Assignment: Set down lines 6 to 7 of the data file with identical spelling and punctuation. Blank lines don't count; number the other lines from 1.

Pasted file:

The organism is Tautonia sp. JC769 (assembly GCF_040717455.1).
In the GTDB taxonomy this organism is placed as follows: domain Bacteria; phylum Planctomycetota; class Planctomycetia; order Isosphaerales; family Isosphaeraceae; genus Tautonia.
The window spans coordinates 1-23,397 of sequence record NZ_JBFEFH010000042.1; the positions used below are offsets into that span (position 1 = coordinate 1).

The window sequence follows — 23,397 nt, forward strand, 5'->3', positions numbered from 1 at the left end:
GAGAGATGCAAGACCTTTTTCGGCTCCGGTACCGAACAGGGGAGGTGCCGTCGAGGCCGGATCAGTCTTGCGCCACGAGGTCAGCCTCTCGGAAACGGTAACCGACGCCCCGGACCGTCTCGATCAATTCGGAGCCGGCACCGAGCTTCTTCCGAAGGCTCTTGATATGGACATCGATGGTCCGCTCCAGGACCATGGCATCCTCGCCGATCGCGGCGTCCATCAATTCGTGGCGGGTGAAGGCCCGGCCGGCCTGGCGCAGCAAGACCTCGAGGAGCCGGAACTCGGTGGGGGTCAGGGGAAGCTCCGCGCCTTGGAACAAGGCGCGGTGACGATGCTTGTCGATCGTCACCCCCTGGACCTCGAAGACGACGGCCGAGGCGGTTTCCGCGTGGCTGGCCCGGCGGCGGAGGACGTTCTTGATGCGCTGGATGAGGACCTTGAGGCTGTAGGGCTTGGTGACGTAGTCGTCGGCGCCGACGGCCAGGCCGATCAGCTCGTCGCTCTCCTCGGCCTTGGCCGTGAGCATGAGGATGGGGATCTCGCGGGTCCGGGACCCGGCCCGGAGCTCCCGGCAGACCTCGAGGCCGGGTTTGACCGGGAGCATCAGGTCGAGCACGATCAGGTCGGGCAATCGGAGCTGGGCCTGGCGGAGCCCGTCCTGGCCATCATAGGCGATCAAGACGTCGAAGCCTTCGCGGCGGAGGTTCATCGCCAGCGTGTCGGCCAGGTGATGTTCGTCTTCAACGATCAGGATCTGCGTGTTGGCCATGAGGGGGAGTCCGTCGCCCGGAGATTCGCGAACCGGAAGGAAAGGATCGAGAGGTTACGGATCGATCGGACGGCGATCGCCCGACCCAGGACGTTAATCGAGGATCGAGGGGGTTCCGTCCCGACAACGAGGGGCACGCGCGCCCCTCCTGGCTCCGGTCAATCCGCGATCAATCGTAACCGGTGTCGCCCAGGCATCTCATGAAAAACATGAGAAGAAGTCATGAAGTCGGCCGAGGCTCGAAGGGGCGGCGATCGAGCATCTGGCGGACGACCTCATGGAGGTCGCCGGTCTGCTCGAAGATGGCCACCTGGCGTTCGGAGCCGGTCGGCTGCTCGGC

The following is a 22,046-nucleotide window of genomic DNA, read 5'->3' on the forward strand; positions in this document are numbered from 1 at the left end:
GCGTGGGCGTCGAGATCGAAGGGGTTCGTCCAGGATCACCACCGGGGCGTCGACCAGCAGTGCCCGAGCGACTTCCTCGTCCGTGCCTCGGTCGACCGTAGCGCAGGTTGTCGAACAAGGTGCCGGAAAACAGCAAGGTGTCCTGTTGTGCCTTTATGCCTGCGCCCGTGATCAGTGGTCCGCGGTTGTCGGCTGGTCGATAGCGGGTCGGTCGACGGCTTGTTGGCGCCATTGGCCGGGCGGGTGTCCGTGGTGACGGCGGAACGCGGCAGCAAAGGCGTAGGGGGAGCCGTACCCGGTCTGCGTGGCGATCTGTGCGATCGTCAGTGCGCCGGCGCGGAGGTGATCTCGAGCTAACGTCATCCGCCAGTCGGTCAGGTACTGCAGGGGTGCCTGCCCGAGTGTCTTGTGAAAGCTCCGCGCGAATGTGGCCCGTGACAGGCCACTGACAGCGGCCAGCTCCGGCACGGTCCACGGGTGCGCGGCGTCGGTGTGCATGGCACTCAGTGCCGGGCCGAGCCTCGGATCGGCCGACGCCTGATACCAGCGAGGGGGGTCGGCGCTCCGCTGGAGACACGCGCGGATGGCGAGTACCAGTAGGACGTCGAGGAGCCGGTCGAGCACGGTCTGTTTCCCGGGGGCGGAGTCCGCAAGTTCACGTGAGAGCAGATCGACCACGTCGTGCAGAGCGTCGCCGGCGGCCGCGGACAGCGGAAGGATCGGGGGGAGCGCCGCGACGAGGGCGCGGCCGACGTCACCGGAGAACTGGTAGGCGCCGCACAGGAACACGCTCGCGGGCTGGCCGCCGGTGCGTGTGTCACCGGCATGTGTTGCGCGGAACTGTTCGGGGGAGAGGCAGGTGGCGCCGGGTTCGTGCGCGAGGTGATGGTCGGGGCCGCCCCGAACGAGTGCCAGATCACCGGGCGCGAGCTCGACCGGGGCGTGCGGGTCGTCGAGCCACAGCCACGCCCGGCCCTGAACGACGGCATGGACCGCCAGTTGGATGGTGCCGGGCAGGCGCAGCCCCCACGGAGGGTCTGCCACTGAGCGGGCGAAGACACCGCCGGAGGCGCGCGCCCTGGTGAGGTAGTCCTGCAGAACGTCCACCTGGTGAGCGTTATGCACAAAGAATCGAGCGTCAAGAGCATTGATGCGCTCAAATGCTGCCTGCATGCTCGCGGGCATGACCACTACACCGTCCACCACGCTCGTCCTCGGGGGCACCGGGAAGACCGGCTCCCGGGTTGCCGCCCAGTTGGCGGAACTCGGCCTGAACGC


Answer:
The following is a 22,046-nucleotide window of genomic DNA, read 5'->3' on the forward strand; positions in this document are numbered from 1 at the left end:
GCGTGGGCGTCGAGATCGAAGGGGTTCGTCCAGGATCACCACCGGGGCGTCGACCAGCAGTGCCCGAGCGACTTCCTCGTCCGTGCCTCGGTCGACCGTAGCGCAGGTTGTCGAACAAGGTGCCGGAAAACAGCAAGGTGTCCTGTTGTGCCTTTATGCCTGCGCCCGTGATCAGTGGTCCGCGGTTGTCGGCTGGTCGATAGCGGGTCGGTCGACGGCTTGTTGGCGCCATTGGCCGGGCGGGTGTCCGTGGTGACGGCGGAACGCGGCAGCAAAGGCGTAGGGGGAGCCGTACCCGGTCTGCGTGGCGATCTGTGCGATCGTCAGTGCGCCGGCGCGGAGGTGATCTCGAGCTAACGTCATCCGCCAGTCGGTCAGGTACTGCAGGGGTGCCTGCCCGAGTGTCTTGTGAAAGCTCCGCGCGAATGTGGCCCGTGACAGGCCACTGACAGCGGCCAGCTCCGGCACGGTCCACGGGTGCGCGGCGTCGGTGTGCATGGCACTCAGTGCCGGGCCGAGCCTCGGATCGGCCGACGCCTGATACCAGCGAGGGGGGTCGGCGCTCCGCTGGAGACACGCGCGGATGGCGAGTACCAGTAGGACGTCGAGGAGCCGGTCGAGCACGGTCTGTTTCCCGGGGGCGGAGTCCGCAAGTTCACGTGAGAGCAGATCGACCACGTCGTGCAGAGCGTCGCCGGCGGCCGCGGACAGCGGAAGGATCGGGGGGAGCGCCGCGACGAGGGCGCGGCCGACGTCACCGGAGAACTGGTAGGCGCCGCACAGGAACACGCTCGCGGGCTGGCCGCCGGTGCGTGTGTCACCGGCATGTGTTGCGCGGAACTGTTCGGGGGAGAGGCAGGTGGCGCCGGGTTCGTGCGCGAGGTGATGGTCGGGGCCGCCCCGAACGAGTGCCAGATCACCGGGCGCGAGCTCGACCGGGGCGTGCGGGTCGTCGAGCCACAGCCACGCCCGGCCCTGAACGACGGCATGGACCGCCAGTTGGATGGTGCCGGGCAGGCGCAGCCCCCACGGAGGGTCTGCCACTGAGCGGGCGAAGACACCGCCGGAGGCGCGCGCCCTGGTGAGGTAGTCCTGCAGAACGTCCACCTGGTGAGCGTTATGCACAAAGAATCGAGCGTCAAGAGCATTGATGCGCTCAAATGCTGCCTGCATGCTCGCGGGCATGACCACTACACCGTCCACCACGCTCGTCCTCGGGGGCACCGGGAAGACCGGCTCCCGGGTTGCCGCCCAGTTGGCGGAACTCGGCCTGAACGC